Mesmerizing Chameleon Signatures

Photo by Pierre Bamin on Unsplash

Preface

  • Binding: A commitment can only bind to one value. It’s impossible to produce another value that also aliases to the same commitment.
  • Hiding: A commitment should hide its committed value. By just looking at the commitment itself, the observer should have no way to regain knowledge of the committed value.

Chameleon Signatures

Online Auction

sig = Sign(sk, m_bid)
is_valid = Verify(pk, m_bid, sig)

Problems

Signatures destroy secrecy

Photo by Scott Graham on Unsplash

Chameleon Signatures to the rescue

The Structure

  1. Both parties go through a Setup phase and it spits out some parameters for the signer and the recipient.
  2. Then the signer uses the public parameters to create a commitment to her message. Since she only has the public parameters to this commitment, it will be impossible for her to break the binding property of this commitment (i.e. aliasing this commitment to a different message).
  3. The signer then signs the commitment using a normal signature scheme. She passes it along with the original message and the verifying key to the recipient.
  4. The recipient verifies the validity of the signature by recomputing the commitment using the message plaintext and using the verify function of the normal signature scheme to check if the signature on the commitment is valid.

Chameleon Hash Function

Alice() -> (m_0, r_0), (m_1, r_1)
Prob[ChamHash(m_0, r_0) = ChamHash(m_1, r_1)] ~= 0
Photo by Nick Hillier on Unsplash

Claw-free Trapdoor Permutations

sizeof(x) == sizeof(y)
1 - 3
2 - 4
3 - 3
4 - 1
1 - 3
2 - 3
3 - 1
4 - 4

Building the Chameleon Hash Function

  1. First, we will write m in terms of a sequence of k bits m[1]...m[k].
  2. Then, we sample a random nonce r from the permutation space.
  3. Starting from the first bit of m, if m[1] = 0, then we apply F_0 to r. If m[1] = 1, then we apply F_1 to r. We keep doing this for all the k bits of m and obtain the final Chameleon Hash.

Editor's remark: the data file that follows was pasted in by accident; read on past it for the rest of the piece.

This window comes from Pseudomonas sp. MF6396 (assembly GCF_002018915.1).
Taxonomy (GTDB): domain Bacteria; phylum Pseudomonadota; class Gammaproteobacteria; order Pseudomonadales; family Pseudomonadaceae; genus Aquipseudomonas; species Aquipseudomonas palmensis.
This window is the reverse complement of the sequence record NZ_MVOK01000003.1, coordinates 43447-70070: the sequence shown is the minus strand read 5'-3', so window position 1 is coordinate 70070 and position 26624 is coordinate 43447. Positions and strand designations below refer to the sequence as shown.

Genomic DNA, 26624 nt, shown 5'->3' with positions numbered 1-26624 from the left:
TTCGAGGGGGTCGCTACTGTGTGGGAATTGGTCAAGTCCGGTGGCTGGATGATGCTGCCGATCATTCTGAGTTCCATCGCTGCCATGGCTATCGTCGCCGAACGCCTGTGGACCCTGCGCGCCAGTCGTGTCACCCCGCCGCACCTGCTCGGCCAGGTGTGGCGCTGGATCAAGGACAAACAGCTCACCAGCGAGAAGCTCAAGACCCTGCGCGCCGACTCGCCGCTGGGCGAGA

ChamHash(m, r) = F_m[k](...(F_m[2](F_m[1](r)))...)
m_0 = 0 1 1 0 0 ... 0 1 0 1
m_1 = 1 0 1 0 1 ... 1 1 0 1

1 ... i k
F_m0[i](F_m0[i-1](...(r_0)...)) = F_m1[i](F_m1[i-1](...(r_1)...))
F_m0[i](r_0') = F_m1[i](r_1')
r = F_m[k]^-1(F_m[k-1]^-1(...(ChamHash(m, r))...))
r' = F_m'[k]^-1(F_m[k-1]^-1(...(ChamHash(m,r))...))
Photo by Daniel McCullough on Unsplash

The Construction — Factoring based

F_0(x) = x^2 mod N
F_1(x) = 4x^2 mod N

The Construction — Discrete-log based

Group = {0, g, g^2, g^3, ..., g^q}
{0, 3, 3^2 mod 5, 3^3 mod 5, 3^4 mod 5} = {0, 3, 4, 2, 1}
ChamHash(m,r) = g^m * y^r
g^m * h^r = g^m' * h^r'
g^m * (g^x)^r = g^m' * (g^x)^r'
m + xr = m' + xr'

Putting it all together

  1. During the setup phase, Alice and the platform agree on some certain group G and its generator g. Then the platform will randomly sample an element x and pass along y = g^x to Alice. Alice will also generate a signing key and a verifying key for a normal signature scheme (like ECDSA).
  2. Alice will then make her bid (let’s say her bid is 100) and sample some random nonce r. She will produce a Chameleon Hash hash = g^100 * y^r. Then she can sign the hash with a regular signature scheme to obtain the signature sig = Sign(sign_key, hash). Finally, Alice sends the signature along with the hash and the bidding to the platform.
  3. The platform verifies the validity of the hash by running Verify(verify_key, hash, sig).

Further Enhancements

Photo by Matthew Henry on Unsplash

Afterthought

Potential Use Cases

What comes after

Software Engineer & Part-time student. I code and do photography. Instagram: stevenyue. https://higashi.tech

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Steven Yue

Steven Yue

Software Engineer & Part-time student. I code and do photography. Instagram: stevenyue. https://higashi.tech

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